As we passed the Langdales the sun began to rise, casting a spectacular pink light onto the rocks of Crinkle Crags and Bowfell. At Angle Tarn was the more spectacular sight of itinerant orange supplier Phil Cheek. Despite breaking his wrist and with his arm in a sling he was determined to turn out and support – thanks also to Annette who had to drive him to Wasdale at some ridiculous hour so he could walk up.
With the sun fully up and clear views it was brilliant to be up on the high fells. I had lost all track of time, just enjoying the day. There were several groups of walkers around Esk Hause and Scafell Pike – could it really be 6 a.m? We had intended to try Broad Stand up to Scafell but there was a group ahead of us who appeared to be struggling. Craig went ahead to try to sort them out, but Mark decided not to wait. Instead we whizzed up Lord’s Rake – not looking too hard at the dodgy boulder above us. From the top it was a steady descent to the campsite and a welcome bowl of Weetabix for breakfast.
Leg 4: Wasdale – Honister Pass (5 hr 11 min)
Navigator: Mark Hartell
Supporters: Geoff Pettingell, Graeme McCallum
The weather was now looking good, with plenty of sunshine around. Climbing up Yewbarrow Mark and Geoff had plenty of breath as they caught up with their news, leaving me trailing in their wake. At the top we had the only rain shower of the entire round, a 5 minute cool-down before we tackled Red Pike.
The food finds of this leg were the Tang Fantastic’s that Geoff brought along. However, my tastebuds were blunted by too many pastilles and so I didn’t get the same buzz from them as the others. Going up Pillar I was starting to flag, but this was where the rice pudding was finally put into play.
There were plenty of people around, supporters of the other attempts. There was one supporter in search of a contender - “Are you Dark Peak?” she asked. “No, we know where we’re going”. Another typical exchange: Geoff - “I know that girl, I’m sure she’s x from club y” Mark - “Who was the bloke with her then?” Geoff - “What bloke, I didn’t see any bloke.”
Feeling revitalised I stomped up Kirk Fell and then onto Great Gable – where there was another big crowd enjoying the sun, some with a tempting bottle of wine. Then along the new fence right along the ridge and down to Honister, where I finally escaped Mark and his sweets. The car park was packed, but Bob was there again, with a mug of tea at the ready.
Leg 5: Honister Pass – Keswick (3 hrs)
Navigator: Trevor Longman
Supporters: Mandy Calvert, Barry Blyth, Roger Teagle, Julie Gardner with Dolly & Flash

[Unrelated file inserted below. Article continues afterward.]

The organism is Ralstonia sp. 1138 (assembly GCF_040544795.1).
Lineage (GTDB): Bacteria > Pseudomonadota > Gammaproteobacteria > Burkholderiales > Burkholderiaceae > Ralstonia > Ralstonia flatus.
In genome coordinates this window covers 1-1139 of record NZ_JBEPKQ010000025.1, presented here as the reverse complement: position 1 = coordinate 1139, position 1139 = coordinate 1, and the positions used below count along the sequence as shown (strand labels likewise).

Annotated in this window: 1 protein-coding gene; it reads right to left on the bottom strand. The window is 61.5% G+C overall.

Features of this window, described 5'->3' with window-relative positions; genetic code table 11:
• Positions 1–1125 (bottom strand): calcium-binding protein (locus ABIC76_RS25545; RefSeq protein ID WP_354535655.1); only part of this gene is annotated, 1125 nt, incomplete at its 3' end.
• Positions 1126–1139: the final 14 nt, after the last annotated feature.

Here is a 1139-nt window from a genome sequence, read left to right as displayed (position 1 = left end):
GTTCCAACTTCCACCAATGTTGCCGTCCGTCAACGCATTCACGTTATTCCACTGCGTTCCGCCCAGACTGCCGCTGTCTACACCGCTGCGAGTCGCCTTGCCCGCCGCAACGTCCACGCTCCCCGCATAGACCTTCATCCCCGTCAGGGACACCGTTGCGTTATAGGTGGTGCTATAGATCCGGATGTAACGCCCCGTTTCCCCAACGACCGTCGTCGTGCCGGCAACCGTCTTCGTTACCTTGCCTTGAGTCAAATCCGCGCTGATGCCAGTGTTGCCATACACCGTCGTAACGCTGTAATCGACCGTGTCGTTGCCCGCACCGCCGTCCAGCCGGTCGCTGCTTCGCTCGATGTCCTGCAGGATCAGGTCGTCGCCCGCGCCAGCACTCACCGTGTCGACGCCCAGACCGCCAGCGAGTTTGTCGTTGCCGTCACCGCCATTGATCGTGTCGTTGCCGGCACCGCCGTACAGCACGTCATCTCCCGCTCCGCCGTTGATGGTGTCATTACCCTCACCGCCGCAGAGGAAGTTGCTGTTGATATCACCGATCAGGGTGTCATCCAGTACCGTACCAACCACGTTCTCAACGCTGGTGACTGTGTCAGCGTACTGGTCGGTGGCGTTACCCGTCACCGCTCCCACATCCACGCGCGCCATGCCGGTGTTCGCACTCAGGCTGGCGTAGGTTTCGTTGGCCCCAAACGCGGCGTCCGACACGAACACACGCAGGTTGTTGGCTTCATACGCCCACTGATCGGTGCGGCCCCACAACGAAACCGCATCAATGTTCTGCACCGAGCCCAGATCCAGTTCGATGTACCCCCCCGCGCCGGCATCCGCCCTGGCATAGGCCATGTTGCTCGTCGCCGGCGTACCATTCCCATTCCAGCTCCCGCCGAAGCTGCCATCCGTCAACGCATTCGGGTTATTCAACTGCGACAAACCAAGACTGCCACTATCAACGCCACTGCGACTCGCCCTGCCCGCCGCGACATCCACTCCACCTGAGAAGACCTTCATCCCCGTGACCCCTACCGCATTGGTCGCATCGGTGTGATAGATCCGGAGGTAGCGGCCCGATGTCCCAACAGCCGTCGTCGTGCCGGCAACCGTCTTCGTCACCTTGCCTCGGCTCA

With success in sight, there was a real party atmosphere on the last leg. Even Julie’s dogs joined in, charging around the fellside with more energy than I could dream of. From the top of Dale Head the view extended over Keswick and back to Skiddaw, which seemed a long time ago. All too soon we arrived at Robinson, the final top and photo opportunity.
Arriving at Snab Farm, I had the luxury of two foot washers to cool my toes before changing to road shoes. Whatever else had happened to my feet over the previous 22 hours, it hadn’t stopped them feeling ticklish under Barry and Roger’s attentions.
The road section was enlivened by more photo opportunities, as I was encouraged not to exceed the 20 mph speed limit imposed after the road had been resurfaced. This did not prove to be too much of a problem, even without Barry waving one of the signs over his head. Over the bridge and the Moot Hall was in sight. Also in sight was another contender bearing down on us along the track, so I somehow upped the pace a bit to ensure getting prime position at the finish. Barry and Roger did a fine job stopping the traffic and clearing a way through the crowds in the town centre.
Finally, after 23 hours and 6 minutes, I touched the Moot Hall again – I had done it!
Thanks to everyone who advised, encouraged and supported me, in particular on the day itself but also over the preceding months and years it took for the idea of me doing the Bob Graham Round to go from ‘an utterly inconceivable concept’ to ‘I think I can do this’.
Special thanks to our neighbour, Bob Lock, for his excellent road support throughout the day, to Dave Tucker for his efficient organisation of the support teams, and of course to Mandy – chief coach and best supporter.
One final thought to all those who told me ‘you’re looking as fresh as a daisy’ – I wouldn’t give up the day job for one on the Gardeners Question Time panel – appearances can be deceptive!